Every few years, however, including this one, part of the flock decides to roost downtown. Heyser said that since November the city has received nine crow-related complaints from people who work or live downtown.
Heyser said the only way to get crows from roosting in a particular area is to harass them repeatedly.
This year, the city has lent out four cassette tapes of crows in distress, he said. Residents are advised to play the tapes sporadically for up to 40 seconds at a time over two weeks.
The noise bothers the crows and eventually they move to another area, he said.
Anyone interested in borrowing the tapes may call the city Department of Engineering and Inspections at 301-739-8577, extension 125.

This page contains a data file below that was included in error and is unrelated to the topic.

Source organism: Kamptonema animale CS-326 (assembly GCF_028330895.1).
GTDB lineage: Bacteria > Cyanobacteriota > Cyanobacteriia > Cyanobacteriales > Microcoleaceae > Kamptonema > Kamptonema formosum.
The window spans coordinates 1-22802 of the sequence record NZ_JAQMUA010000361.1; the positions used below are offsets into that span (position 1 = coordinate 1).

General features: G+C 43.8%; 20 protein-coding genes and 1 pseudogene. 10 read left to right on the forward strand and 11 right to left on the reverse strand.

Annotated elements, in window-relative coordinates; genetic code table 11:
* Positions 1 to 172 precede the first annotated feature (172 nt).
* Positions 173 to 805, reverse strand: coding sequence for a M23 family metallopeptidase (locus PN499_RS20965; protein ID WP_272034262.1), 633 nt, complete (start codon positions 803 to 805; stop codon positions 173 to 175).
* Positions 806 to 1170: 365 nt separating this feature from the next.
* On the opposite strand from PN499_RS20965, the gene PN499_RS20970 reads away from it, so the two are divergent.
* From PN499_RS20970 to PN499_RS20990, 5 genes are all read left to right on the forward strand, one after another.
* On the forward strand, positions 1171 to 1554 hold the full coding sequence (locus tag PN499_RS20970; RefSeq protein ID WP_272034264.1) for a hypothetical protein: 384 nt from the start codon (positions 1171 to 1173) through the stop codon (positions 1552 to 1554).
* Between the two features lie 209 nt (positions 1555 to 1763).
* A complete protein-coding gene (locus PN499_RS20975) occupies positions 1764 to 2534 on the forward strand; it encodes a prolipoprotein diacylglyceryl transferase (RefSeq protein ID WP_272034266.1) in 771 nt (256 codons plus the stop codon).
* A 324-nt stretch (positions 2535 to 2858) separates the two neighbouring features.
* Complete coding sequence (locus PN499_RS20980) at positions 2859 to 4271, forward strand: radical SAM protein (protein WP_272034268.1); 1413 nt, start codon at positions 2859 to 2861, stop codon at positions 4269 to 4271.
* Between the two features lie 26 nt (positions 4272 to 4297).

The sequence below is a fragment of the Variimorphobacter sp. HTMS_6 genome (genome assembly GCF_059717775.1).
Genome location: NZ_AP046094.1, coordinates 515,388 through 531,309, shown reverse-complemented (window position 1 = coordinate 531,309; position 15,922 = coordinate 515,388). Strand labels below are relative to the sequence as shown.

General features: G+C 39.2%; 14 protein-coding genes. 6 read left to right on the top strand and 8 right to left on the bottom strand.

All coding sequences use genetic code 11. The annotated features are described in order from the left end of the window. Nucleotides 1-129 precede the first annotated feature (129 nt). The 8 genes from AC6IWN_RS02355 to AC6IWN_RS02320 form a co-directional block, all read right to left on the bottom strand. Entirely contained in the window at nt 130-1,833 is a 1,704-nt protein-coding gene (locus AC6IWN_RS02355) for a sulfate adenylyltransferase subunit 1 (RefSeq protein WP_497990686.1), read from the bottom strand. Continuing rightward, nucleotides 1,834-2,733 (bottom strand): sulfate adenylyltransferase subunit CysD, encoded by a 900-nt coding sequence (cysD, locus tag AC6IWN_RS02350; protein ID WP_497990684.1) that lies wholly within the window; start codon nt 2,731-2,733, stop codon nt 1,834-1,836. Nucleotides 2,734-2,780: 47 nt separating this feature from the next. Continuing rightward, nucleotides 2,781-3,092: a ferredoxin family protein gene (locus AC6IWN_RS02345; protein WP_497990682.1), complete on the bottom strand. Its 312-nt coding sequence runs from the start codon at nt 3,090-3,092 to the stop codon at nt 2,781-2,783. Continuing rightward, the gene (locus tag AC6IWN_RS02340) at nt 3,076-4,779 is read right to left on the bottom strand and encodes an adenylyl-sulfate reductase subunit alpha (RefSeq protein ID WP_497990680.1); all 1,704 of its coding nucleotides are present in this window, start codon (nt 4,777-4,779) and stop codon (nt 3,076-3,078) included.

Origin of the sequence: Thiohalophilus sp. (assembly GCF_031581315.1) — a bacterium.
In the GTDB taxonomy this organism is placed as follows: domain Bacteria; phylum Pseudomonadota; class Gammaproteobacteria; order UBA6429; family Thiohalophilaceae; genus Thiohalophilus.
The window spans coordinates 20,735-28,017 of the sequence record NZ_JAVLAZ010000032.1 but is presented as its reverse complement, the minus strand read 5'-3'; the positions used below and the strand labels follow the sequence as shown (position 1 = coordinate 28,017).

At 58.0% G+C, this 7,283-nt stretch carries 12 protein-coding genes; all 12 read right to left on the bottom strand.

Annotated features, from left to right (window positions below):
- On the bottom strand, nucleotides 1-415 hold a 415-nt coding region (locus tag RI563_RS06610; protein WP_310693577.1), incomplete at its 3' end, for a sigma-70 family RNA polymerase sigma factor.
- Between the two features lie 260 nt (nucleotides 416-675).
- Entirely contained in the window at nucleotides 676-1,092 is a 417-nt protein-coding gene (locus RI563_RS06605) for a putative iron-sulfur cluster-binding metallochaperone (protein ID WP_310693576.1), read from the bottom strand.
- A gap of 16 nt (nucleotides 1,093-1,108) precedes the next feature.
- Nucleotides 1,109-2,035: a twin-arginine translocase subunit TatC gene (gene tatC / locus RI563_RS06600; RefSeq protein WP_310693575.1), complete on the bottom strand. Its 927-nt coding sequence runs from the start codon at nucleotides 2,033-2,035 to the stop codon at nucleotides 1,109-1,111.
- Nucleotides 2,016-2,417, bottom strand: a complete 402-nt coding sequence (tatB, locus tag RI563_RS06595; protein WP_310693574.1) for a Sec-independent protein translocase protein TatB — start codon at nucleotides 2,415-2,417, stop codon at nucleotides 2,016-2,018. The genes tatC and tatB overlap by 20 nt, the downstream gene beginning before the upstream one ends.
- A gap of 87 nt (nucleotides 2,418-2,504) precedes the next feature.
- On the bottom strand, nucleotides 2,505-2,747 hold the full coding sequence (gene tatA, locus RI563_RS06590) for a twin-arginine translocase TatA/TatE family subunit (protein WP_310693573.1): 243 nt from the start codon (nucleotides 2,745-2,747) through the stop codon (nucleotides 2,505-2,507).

Heyser said that in addition to the tapes, any loud noise will bother the crows and eventually drive them away.
Heyser said the crows generally stop roosting in large groups by April.
"In the summer they scatter over the area, but in cold weather they congregate and roost together," he said.
Over the years, city officials have looked into various ways of ridding the city of crows, including offering a per-crow bounty to hunters and hiring an exterminator, Heyser said.
However, crows are a protected species because they are considered a migratory bird under federal law, Heyser said.
There is, however, a hunting season for crows. It runs from mid-August to mid-March.